The sun was out, I was out on my way to Mustang Maniac yesterday. I had an idea what was going to be done today but wasn’t to sure. The glass in the doors needed to be fitted and can be a real tricky to line up. It was time to open the box of bits and bolts to try and work out where some of these bits came from. I have learnt one thing with this car, although the nuts and bolts holds things in place they may not be the correct fixings. Again that turned out to be true with the window regulators. There were bolts holding it into the door that shouldn’t be there, adjusters that should be there weren’t there and it was all very confusing. The plan was to fit sound proofing to the driver’s door, and prep the glass itself. We had to work out a plan of action, we decided the painting of the window, Dynamat then the regulators. The main door glass is mounted on a metal frame and that had gone a little rusty on the surface. I degreased it, cleaned it, sprayed some rust proof on it then sprayed it silver. While each part was drying I worked on the door Dynamat and came back to the spraying.
The insides of the doors are coated from the factory with a thick sound proofing. On the new door it would be just the skin. To stop the resonance and the road noise a sticky matting is stuck to the metal. Pretty much like the silver matting that is on the floor of my car that I covered previously, click here. The mat was cut to the length required and the angle needed to fit under the side rail.
With the sound proofing done it was back to the main glass for more spraying. It takes a quarter of the time to dry in the sun.
Next I started to fit the front quarter windows which was where I ran into the first issue. The quarter is slid down into the top of the door where the top adjuster is fitted as soon as you can see the hole on the frame. Once that is in place its a case of tilting the glass towards the rear of the car to get it into the position you need it.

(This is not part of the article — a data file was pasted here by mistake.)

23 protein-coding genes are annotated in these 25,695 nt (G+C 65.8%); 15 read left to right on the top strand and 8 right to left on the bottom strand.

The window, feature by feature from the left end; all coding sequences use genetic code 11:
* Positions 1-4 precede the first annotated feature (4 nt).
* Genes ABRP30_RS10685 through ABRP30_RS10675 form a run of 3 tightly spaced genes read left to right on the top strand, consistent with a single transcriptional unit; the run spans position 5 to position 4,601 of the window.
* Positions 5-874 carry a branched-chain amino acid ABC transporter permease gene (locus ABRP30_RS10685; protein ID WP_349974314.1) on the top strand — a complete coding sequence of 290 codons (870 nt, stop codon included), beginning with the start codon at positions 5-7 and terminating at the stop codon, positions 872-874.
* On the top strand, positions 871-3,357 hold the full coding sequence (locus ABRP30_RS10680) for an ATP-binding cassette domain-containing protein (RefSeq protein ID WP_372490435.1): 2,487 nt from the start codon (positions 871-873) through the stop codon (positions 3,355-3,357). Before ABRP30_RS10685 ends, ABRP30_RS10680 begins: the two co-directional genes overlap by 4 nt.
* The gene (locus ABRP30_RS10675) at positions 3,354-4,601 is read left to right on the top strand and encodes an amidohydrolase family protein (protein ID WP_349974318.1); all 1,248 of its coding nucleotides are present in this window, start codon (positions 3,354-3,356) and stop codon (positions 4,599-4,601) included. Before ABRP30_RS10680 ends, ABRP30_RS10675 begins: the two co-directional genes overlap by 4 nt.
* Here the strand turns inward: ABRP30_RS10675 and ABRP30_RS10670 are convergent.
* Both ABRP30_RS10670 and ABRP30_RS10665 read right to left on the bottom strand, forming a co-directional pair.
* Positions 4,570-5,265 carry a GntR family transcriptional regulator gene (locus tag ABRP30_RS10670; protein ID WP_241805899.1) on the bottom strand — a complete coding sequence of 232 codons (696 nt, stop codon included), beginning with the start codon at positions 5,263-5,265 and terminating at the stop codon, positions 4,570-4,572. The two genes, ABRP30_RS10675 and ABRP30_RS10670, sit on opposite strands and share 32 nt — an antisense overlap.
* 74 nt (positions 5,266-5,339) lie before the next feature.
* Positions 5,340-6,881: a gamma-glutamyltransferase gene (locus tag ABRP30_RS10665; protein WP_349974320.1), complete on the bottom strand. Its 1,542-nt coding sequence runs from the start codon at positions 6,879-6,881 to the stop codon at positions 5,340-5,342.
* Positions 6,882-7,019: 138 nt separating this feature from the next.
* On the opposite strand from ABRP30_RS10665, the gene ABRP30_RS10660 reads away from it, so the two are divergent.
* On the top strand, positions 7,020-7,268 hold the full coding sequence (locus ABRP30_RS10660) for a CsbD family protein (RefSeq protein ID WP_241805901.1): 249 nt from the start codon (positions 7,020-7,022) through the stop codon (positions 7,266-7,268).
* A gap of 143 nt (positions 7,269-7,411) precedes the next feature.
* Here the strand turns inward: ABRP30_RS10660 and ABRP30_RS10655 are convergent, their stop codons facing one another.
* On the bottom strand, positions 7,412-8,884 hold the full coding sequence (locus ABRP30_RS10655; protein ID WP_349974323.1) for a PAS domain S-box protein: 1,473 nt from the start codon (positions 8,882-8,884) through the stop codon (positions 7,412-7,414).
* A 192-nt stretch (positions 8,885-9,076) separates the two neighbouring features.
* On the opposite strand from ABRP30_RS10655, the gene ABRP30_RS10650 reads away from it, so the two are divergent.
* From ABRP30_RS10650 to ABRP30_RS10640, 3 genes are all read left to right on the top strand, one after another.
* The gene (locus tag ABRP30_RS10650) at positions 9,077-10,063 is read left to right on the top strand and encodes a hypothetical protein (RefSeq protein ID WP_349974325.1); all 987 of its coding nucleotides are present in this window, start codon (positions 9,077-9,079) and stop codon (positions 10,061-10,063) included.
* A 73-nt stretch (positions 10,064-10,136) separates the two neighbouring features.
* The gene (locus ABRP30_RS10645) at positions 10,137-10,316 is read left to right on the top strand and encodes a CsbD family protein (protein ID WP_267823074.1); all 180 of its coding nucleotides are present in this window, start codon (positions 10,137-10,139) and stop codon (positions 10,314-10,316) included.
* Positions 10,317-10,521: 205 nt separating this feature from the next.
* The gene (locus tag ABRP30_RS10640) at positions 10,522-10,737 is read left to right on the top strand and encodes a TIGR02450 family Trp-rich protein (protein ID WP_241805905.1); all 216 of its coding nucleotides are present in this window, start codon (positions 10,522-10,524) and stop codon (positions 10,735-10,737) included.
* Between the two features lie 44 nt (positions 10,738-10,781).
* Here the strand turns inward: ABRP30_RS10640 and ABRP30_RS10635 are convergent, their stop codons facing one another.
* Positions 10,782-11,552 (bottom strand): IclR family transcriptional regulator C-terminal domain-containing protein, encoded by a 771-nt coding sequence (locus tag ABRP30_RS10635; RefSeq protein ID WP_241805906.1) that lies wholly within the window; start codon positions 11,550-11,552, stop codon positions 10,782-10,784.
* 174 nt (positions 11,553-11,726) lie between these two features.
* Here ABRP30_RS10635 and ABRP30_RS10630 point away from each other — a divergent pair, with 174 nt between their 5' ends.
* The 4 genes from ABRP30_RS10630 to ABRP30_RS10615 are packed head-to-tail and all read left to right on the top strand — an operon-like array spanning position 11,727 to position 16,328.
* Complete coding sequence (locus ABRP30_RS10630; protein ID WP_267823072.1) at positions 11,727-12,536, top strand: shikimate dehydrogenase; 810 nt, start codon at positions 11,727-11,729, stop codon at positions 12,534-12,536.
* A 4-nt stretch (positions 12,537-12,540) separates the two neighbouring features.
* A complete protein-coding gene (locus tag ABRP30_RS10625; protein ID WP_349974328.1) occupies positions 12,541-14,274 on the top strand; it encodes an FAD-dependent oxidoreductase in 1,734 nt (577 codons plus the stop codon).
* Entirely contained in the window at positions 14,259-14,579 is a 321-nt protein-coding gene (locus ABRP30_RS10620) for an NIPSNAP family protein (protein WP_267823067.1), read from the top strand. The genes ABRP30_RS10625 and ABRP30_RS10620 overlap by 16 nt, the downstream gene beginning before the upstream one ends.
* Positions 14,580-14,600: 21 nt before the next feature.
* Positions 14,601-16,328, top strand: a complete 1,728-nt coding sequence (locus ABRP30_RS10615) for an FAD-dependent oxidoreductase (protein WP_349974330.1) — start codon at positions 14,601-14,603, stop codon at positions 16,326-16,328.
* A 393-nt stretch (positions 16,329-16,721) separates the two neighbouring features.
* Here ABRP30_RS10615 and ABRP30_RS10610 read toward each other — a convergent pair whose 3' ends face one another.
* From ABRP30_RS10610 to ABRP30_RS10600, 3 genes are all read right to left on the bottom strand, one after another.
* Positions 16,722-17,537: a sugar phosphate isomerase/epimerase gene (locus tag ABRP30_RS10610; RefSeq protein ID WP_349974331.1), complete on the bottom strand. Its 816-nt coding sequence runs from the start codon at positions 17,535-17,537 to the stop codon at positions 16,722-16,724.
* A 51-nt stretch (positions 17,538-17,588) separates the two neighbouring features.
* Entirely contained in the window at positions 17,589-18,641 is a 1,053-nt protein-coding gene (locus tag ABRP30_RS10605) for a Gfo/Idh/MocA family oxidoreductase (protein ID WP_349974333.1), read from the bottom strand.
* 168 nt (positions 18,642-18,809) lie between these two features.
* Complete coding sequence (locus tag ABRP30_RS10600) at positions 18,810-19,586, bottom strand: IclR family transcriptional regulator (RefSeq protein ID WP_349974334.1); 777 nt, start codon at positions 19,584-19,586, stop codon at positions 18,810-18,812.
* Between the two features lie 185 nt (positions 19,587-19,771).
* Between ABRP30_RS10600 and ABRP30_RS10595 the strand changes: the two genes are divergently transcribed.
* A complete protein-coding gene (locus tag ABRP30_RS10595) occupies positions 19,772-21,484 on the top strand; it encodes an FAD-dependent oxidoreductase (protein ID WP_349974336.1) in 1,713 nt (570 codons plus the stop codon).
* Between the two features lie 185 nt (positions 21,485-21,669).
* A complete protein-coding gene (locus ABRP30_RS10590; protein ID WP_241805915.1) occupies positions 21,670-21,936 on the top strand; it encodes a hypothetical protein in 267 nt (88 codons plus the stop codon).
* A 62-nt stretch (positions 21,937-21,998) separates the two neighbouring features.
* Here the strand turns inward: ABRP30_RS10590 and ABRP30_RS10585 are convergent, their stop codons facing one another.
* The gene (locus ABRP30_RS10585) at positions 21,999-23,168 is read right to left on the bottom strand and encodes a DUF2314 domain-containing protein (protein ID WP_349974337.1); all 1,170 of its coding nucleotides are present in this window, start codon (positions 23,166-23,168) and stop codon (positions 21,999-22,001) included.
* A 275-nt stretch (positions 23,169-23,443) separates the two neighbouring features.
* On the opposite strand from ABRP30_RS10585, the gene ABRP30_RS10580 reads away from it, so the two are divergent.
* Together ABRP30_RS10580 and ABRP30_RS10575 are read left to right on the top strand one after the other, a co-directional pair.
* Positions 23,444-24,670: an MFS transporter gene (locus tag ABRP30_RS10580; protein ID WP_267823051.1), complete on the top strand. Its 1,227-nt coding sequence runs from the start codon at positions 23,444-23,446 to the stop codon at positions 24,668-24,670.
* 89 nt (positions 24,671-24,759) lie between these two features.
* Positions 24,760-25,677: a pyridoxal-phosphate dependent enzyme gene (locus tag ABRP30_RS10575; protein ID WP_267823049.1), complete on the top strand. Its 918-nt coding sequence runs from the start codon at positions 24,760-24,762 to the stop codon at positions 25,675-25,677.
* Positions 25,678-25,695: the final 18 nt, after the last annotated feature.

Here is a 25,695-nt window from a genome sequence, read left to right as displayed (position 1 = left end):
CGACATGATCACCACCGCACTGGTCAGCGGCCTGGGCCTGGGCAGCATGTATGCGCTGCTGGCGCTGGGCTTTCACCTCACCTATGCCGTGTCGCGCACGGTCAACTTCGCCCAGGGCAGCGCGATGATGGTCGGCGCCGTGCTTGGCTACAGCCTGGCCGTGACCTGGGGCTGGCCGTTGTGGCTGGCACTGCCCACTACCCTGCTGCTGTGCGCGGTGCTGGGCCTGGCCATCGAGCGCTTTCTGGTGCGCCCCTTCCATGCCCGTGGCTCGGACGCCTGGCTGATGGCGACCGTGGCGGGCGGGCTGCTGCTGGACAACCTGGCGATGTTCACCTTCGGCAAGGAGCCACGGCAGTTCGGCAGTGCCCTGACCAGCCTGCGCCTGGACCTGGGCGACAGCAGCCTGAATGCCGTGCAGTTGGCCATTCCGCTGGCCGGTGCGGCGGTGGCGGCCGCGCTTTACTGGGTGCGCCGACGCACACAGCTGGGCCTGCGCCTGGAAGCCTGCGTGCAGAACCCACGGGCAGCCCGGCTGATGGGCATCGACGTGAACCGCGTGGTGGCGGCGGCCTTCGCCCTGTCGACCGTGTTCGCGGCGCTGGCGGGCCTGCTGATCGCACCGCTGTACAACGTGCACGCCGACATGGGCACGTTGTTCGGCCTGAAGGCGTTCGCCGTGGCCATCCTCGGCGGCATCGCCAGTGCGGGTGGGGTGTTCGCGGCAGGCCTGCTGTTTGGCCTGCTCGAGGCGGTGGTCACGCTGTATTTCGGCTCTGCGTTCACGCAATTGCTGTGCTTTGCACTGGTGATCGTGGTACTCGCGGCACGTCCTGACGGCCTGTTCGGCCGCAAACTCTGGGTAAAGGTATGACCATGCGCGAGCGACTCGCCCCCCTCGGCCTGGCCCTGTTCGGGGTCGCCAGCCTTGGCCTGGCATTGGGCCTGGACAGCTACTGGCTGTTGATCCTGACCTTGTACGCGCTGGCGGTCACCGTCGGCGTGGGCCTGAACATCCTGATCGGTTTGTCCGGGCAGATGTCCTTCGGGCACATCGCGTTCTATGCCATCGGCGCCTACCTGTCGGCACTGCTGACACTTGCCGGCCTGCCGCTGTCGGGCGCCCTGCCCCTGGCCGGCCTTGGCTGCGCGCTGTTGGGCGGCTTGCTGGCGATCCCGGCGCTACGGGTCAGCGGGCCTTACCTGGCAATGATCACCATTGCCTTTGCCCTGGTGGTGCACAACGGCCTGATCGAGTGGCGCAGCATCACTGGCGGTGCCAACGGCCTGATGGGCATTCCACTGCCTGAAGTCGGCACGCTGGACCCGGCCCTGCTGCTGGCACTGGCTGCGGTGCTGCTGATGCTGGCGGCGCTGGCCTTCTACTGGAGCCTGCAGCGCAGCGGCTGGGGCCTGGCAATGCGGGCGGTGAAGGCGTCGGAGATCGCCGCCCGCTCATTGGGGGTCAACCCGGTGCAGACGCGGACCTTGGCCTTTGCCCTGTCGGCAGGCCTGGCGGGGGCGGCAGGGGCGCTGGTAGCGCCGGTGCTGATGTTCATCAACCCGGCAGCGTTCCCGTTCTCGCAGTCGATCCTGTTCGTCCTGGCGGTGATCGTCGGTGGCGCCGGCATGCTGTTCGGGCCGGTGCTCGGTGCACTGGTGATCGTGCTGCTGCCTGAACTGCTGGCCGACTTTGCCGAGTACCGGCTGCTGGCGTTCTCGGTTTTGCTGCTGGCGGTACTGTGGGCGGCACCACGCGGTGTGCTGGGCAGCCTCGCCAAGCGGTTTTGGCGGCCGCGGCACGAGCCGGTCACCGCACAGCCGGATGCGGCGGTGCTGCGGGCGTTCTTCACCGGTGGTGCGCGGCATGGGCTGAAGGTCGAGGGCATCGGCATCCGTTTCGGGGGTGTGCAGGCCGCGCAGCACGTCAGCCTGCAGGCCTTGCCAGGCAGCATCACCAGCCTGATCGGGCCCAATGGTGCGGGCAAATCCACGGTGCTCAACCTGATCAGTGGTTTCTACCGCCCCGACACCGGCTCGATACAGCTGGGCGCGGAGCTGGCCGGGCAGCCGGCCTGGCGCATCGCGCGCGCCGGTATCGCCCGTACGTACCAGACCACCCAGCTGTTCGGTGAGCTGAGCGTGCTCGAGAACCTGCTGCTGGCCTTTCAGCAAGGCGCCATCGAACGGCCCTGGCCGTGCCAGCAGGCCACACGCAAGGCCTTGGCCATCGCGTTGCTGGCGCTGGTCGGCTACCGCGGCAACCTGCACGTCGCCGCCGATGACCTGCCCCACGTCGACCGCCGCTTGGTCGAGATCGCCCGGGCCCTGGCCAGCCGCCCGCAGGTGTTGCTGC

The issue was that the bolt at the bottom was supposed to be the second adjuster, it was unclear which side of the frame the adjuster would be fitted. To be sure Adam removed a door card from an old car in his “grave yard” to check. Adam was right, it was on the inside of the frame and pulled tight by a bolt. A little moving of the window around enabled me to fit the adjuster at the bottom in situ as it were. Two more bolts are then screwed to the outside part of the adjuster to hold it all in place as we had seen on the old untouched car. The second issue was that these two retaining bolts were missing, and they often are when removed. Adam had to get me a pack as I had nothing like it in my odds and ends fixings box.
So that was the passenger door and it was to be repeated on the driver’s side. Now I knew what I had to do, it took a quarter of the time. Next up was the window regulators, this is pretty uninteresting to look at as it’s all inside the door. There are four bolts that hold the regulator and a trailing section for the scissor action that hold the glass. the secret to this part is how you fold the metal up and slot it through the seemingly tiny opening in the door. Once it’s inside you have to open it out then bolt it into place. Sounds easy, but when you have new paint work it took me a lot longer than I thought it would.